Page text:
HANALEI, Hawaii — If life is a beach, Hanalei Bay must be heaven.

This remote, three-kilometre crescent-shaped beach on Kauai where the
emerald mountains meet the sparkling sea was selected No. 1 on “Dr.
Beach” Stephen Leatherman’s 2009 list of top 10 beaches, which was released Friday.

Hanalei beat out other shores stretching from San Diego to Cape Cod.


“The sheer beauty of Hanalei Bay is breathtaking,” said Leatherman, director of Florida International University’s Laboratory for Coastal Research.

“It’s really an idyllic setting.”

Hanalei features postcard views from every angle and is untouched by the feverish development that has transformed the coastlines of other islands. It’s cherished by both locals and tourists as the perfect spot to swim, surf, snorkel or simply escape and unwind.

“It’s just gorgeous,” said Annie Meredith, who regularly surfs in the bay.

“You’ve got green mountains, white sand, blue ocean — that’s kind of hard to beat.”

The runner-up on Leatherman’s list was Siesta Beach in Sarasota, Fla., followed by Coopers Beach in Southampton, N.Y., on Long Island; Coronado Beach in San Diego; Hamoa Beach in Maui, Hawaii; Main Beach in East Hampton, N.Y., on Long Island; Cape Hatteras in Outer Banks, N.C.; Cape Florida State Park in Key Biscayne, Fla.; Coast Guard Beach on Cape Cod, Mass.; and Beachwalker Park on Kiawah Island, S.C.

Leatherman based his selections on 50 criteria, including water quality and temperature, cleanliness, weather, sand, safety and facilities. And Hanalei is his personal favourite “getaway beach” in Hawaii.

“If I want to get away from it all and forget about the rest of the world, Hanalei is about the best place to go, as far as I know,” he said.

Hanalei is located on Kauai’s North Shore around the corner from the Napali Coast, the most stunning corner of the state. One side offers lush valleys, dramatic waterfalls and sculpted mountains with peaks that rise 1,219 metres. On the other is the Pacific, where dolphins and sea turtles can be seen.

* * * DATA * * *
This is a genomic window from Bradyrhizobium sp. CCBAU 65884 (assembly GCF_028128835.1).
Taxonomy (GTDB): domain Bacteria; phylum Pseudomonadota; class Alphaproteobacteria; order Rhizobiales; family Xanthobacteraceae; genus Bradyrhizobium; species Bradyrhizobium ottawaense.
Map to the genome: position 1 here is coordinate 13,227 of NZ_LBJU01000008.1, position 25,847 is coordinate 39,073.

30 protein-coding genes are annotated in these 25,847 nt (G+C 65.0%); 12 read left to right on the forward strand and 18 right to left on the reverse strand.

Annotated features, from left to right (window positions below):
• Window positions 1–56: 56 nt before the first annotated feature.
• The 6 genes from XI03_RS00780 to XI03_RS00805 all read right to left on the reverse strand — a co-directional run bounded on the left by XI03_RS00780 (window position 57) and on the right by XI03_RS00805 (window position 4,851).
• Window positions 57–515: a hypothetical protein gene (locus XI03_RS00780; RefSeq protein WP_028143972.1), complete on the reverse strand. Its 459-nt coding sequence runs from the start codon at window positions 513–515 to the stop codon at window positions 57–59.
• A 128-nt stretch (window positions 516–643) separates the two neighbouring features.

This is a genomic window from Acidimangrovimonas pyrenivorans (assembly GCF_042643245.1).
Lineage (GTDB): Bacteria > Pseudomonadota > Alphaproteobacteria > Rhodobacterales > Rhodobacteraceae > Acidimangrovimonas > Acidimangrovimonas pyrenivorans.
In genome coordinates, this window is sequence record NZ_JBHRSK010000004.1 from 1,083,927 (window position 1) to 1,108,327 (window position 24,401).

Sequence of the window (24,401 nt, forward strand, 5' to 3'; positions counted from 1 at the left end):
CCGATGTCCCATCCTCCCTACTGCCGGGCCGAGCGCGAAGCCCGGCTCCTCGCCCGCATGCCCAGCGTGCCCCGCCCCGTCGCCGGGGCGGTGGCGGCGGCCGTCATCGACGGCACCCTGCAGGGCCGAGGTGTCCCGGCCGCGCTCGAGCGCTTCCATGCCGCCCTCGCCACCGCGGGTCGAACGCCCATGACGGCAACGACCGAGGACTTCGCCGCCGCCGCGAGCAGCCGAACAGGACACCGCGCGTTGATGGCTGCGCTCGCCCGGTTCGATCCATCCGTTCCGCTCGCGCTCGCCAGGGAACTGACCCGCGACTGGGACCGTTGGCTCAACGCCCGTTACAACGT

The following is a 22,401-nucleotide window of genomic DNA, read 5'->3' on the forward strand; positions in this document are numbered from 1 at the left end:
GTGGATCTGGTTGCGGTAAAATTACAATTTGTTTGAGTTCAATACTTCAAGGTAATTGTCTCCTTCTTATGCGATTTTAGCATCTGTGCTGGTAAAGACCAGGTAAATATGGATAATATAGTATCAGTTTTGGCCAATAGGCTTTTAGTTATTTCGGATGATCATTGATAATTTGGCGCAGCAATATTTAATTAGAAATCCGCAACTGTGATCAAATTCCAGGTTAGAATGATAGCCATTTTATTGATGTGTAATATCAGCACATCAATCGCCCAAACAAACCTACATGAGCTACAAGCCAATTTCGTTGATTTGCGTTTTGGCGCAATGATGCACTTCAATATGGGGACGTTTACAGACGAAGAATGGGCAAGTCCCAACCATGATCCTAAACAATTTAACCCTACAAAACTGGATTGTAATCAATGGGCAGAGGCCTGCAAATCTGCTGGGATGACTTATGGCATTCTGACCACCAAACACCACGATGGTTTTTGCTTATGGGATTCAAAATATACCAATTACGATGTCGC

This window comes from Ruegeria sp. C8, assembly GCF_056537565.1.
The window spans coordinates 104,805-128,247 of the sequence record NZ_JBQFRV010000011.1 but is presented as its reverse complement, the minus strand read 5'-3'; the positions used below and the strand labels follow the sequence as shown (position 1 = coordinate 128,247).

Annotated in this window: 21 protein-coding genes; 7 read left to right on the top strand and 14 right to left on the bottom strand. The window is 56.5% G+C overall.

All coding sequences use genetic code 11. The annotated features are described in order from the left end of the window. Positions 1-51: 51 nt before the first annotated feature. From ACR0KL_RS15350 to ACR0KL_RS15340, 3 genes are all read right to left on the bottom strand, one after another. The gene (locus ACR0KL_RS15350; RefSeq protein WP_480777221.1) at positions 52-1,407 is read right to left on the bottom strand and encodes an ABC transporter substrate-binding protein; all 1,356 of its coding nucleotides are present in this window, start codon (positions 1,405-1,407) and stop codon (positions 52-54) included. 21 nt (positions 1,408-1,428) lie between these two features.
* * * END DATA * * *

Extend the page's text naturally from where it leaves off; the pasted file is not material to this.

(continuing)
The big attraction is that it’s not a big attraction. Unlike in the high-rise jungle of Waikiki, where thousands of tourists sprawl across the sand like eggs in a carton, there’s plenty of breathing room in secluded Hanalei.

Newlyweds Dirk and Courtney McNealy, of Gainesville, Fla., noticed there were only about 50 people along the entire three kilometres of beach on a recent weekday.

“Back in Florida, it seems there’s 50 people in a 10-foot stretch,” Courtney McNealy said.
The McNealys chose the so-called Garden Island for their honeymoon because they wanted a peaceful retreat.

“The water is nice. The sand is nice,” Courtney McNealy said.

“It’s really beautiful.”

Duane Kutsch, of Richland, Wash., said he enjoyed the slower pace and the space.

“It doesn’t seem so big and commercial like Oahu,” he said.

“Oahu to me feels like Chicago, a huge city on the edge of the water. This still has a hometown feel to it.”

The flight to Kauai from Honolulu takes less than a half hour. The 50-kilometre drive from Lihue Airport to Hanalei, however, takes nearly an hour along two-lane Kuhio Highway. The roadway eventually runs down the mountainside and crosses a one-lane bridge before entering the tiny town Hanalei.

Egos, shoes and watches should be checked at the bridge. No one’s in a hurry in the ultra-mellow community.

The village is a throwback to old Hawaii. There are sprawling plots of taro, which is used to produce poi, a staple in the Hawaiian diet. Neighbourhood kids sell fresh leis on the corner. Gift shops, art galleries, surf stores and casual restaurants line the main drag.

“Most of us who live in the city are used to the hustle and bustle. This is anything but that,” Leatherman said.

“It’s about as laid-back as you can get.”

In the winter, swells and rip currents pick up in the bay and lifeguards are kept busy. Hanalei and surrounding areas have several top surf breaks. This is where three-time surfing world champion Andy Irons lives and honed his skills.

Even when the surf is up, parts of the bay are protected by an outer reef, so people can still swim safely. However, visitors should be aware of conditions and posted signs and check with lifeguards.

“Because of the beauty, it’s deceiving,” said Mark McKamey, who has been a lifeguard in the area for 17 years.

“It’s paradise so it gives them a false sense of security.”

In the summer, the waters flatten out. Locals can be seen throw-net fishing, catching opelu and akule, a Native Hawaiian tradition.

“There’s a good vibe overall,” said McKamey.

There are three parks within the bay: Black Pot, Hanalei Pavilion and Waioli. Several surfing schools offer two-hour sessions for $50-$60 and rent gear.

Nestled between two rivers, Hanalei is the largest bay on the island of Kauai.

Leatherman said one of his favorite views of the bay is from The St. Regis Princeville Resort, located on the bluff. The 252-room hotel reopens in October after nearly a year of renovations.

Hanalei first gained fame when the hit musical “South Pacific” was filmed there five decades ago and it hasn’t changed much. The sailors sang “There Is Nothin’ Like a Dame” at the bay, while neighbouring Lumahai Beach is where Mitzi Gaynor made famous “I’m Gonna Wash That Man Right Outa My Hair.”